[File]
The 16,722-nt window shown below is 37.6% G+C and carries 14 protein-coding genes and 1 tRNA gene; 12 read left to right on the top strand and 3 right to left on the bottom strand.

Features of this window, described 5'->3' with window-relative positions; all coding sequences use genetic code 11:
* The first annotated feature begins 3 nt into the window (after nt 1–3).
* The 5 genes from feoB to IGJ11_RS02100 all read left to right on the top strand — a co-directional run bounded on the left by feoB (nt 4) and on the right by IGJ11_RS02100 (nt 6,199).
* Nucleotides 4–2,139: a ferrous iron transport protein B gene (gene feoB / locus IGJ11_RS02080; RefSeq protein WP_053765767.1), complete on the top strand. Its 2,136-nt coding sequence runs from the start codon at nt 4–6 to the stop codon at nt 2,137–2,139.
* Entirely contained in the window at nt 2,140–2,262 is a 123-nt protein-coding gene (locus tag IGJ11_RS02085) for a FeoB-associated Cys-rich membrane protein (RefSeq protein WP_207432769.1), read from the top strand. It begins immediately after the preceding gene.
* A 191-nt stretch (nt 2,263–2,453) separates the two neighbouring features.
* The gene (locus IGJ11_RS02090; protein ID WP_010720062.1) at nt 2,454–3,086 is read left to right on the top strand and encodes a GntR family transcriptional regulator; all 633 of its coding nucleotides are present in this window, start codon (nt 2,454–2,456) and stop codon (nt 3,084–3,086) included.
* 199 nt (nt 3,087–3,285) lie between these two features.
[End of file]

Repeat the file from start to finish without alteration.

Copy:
The 16,722-nt window shown below is 37.6% G+C and carries 14 protein-coding genes and 1 tRNA gene; 12 read left to right on the top strand and 3 right to left on the bottom strand.

Features of this window, described 5'->3' with window-relative positions; all coding sequences use genetic code 11:
* The first annotated feature begins 3 nt into the window (after nt 1–3).
* The 5 genes from feoB to IGJ11_RS02100 all read left to right on the top strand — a co-directional run bounded on the left by feoB (nt 4) and on the right by IGJ11_RS02100 (nt 6,199).
* Nucleotides 4–2,139: a ferrous iron transport protein B gene (gene feoB / locus IGJ11_RS02080; RefSeq protein WP_053765767.1), complete on the top strand. Its 2,136-nt coding sequence runs from the start codon at nt 4–6 to the stop codon at nt 2,137–2,139.
* Entirely contained in the window at nt 2,140–2,262 is a 123-nt protein-coding gene (locus tag IGJ11_RS02085) for a FeoB-associated Cys-rich membrane protein (RefSeq protein WP_207432769.1), read from the top strand. It begins immediately after the preceding gene.
* A 191-nt stretch (nt 2,263–2,453) separates the two neighbouring features.
* The gene (locus IGJ11_RS02090; protein ID WP_010720062.1) at nt 2,454–3,086 is read left to right on the top strand and encodes a GntR family transcriptional regulator; all 633 of its coding nucleotides are present in this window, start codon (nt 2,454–2,456) and stop codon (nt 3,084–3,086) included.
* 199 nt (nt 3,087–3,285) lie between these two features.